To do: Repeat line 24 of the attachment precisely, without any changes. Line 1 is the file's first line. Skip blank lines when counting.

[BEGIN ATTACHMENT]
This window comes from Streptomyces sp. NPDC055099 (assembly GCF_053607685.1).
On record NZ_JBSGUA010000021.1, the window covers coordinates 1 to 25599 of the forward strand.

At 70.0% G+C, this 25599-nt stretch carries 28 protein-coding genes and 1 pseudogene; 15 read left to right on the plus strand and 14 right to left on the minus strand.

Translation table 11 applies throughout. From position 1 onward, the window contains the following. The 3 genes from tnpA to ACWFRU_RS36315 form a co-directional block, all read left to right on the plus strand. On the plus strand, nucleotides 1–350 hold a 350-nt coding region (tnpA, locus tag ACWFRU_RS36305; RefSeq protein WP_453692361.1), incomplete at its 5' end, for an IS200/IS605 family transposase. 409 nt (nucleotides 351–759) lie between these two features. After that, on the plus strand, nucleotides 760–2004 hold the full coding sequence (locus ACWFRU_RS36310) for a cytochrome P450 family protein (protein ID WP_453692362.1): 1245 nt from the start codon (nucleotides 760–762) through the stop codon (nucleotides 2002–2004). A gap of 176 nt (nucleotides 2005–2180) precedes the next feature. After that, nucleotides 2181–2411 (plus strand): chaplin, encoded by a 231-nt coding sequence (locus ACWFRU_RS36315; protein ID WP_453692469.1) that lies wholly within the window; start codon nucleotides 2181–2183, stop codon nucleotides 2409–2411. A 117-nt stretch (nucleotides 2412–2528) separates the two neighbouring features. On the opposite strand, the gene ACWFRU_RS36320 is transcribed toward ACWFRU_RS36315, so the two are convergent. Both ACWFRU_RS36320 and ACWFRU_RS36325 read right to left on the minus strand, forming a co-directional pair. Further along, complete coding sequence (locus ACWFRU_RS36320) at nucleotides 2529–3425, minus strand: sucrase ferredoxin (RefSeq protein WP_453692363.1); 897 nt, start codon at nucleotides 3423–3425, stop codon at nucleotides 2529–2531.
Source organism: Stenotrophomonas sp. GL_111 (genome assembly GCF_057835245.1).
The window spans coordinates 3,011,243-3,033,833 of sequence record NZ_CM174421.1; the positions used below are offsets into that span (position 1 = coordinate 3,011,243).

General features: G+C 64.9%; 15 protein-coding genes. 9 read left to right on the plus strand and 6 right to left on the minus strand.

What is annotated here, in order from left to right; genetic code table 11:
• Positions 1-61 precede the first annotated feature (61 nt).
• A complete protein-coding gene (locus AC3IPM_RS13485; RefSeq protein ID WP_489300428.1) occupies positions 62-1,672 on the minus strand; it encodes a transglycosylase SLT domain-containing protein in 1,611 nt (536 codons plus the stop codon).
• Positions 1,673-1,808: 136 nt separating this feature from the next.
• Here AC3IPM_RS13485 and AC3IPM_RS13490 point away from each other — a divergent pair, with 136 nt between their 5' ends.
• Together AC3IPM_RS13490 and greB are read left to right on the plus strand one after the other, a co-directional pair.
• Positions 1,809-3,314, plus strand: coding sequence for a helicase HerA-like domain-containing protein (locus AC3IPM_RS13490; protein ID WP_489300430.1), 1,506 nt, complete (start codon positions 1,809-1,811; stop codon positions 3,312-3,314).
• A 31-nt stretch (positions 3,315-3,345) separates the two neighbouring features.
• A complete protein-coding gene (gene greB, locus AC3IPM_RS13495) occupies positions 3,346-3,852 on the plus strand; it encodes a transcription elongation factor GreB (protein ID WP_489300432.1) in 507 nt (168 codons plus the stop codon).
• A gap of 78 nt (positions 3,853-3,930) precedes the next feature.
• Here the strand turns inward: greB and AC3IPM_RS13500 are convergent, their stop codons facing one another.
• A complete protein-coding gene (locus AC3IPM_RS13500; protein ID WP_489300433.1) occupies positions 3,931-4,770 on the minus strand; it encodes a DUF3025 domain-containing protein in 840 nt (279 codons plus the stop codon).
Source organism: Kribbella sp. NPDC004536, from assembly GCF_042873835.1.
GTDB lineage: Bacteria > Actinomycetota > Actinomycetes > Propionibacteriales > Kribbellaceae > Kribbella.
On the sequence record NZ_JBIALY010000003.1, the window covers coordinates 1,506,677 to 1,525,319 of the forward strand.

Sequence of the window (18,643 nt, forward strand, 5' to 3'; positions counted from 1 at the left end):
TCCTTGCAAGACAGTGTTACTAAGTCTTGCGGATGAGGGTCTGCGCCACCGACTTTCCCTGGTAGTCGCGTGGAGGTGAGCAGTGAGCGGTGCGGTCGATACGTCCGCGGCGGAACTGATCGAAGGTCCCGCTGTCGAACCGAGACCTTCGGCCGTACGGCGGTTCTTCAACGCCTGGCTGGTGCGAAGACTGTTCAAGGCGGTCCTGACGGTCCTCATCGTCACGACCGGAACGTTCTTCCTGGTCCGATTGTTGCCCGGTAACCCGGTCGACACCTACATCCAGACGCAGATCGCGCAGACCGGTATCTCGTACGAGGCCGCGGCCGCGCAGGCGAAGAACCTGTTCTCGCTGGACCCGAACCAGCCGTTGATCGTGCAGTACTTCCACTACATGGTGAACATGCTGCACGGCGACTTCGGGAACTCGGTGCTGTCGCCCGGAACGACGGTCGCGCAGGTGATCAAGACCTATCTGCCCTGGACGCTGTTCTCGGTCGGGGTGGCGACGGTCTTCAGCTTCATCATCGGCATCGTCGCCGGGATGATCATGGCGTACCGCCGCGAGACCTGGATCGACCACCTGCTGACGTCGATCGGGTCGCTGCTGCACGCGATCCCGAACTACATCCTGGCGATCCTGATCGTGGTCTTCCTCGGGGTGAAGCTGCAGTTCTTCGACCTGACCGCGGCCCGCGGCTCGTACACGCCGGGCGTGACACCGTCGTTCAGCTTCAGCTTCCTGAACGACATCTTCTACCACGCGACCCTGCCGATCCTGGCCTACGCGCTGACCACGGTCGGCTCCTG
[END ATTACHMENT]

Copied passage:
TCCTTGCAAGACAGTGTTACTAAGTCTTGCGGATGAGGGTCTGCGCCACCGACTTTCCCTGGTAGTCGCGTGGAGGTGAGCAGTGAGCGGTGCGGTCGATACGTCCGCGGCGGAACTGATCGAAGGTCCCGCTGTCGAACCGAGACCTTCGGCCGTACGGCGGTTCTTCAACGCCTGGCTGGTGCGAAGACTGTTCAAGGCGGTCCTGACGGTCCTCATCGTCACGACCGGAACGTTCTTCCTGGTCCGATTGTTGCCCGGTAACCCGGTCGACACCTACATCCAGACGCAGATCGCGCAGACCGGTATCTCGTACGAGGCCGCGGCCGCGCAGGCGAAGAACCTGTTCTCGCTGGACCCGAACCAGCCGTTGATCGTGCAGTACTTCCACTACATGGTGAACATGCTGCACGGCGACTTCGGGAACTCGGTGCTGTCGCCCGGAACGACGGTCGCGCAGGTGATCAAGACCTATCTGCCCTGGACGCTGTTCTCGGTCGGGGTGGCGACGGTCTTCAGCTTCATCATCGGCATCGTCGCCGGGATGATCATGGCGTACCGCCGCGAGACCTGGATCGACCACCTGCTGACGTCGATCGGGTCGCTGCTGCACGCGATCCCGAACTACATCCTGGCGATCCTGATCGTGGTCTTCCTCGGGGTGAAGCTGCAGTTCTTCGACCTGACCGCGGCCCGCGGCTCGTACACGCCGGGCGTGACACCGTCGTTCAGCTTCAGCTTCCTGAACGACATCTTCTACCACGCGACCCTGCCGATCCTGGCCTACGCGCTGACCACGGTCGGCTCCTG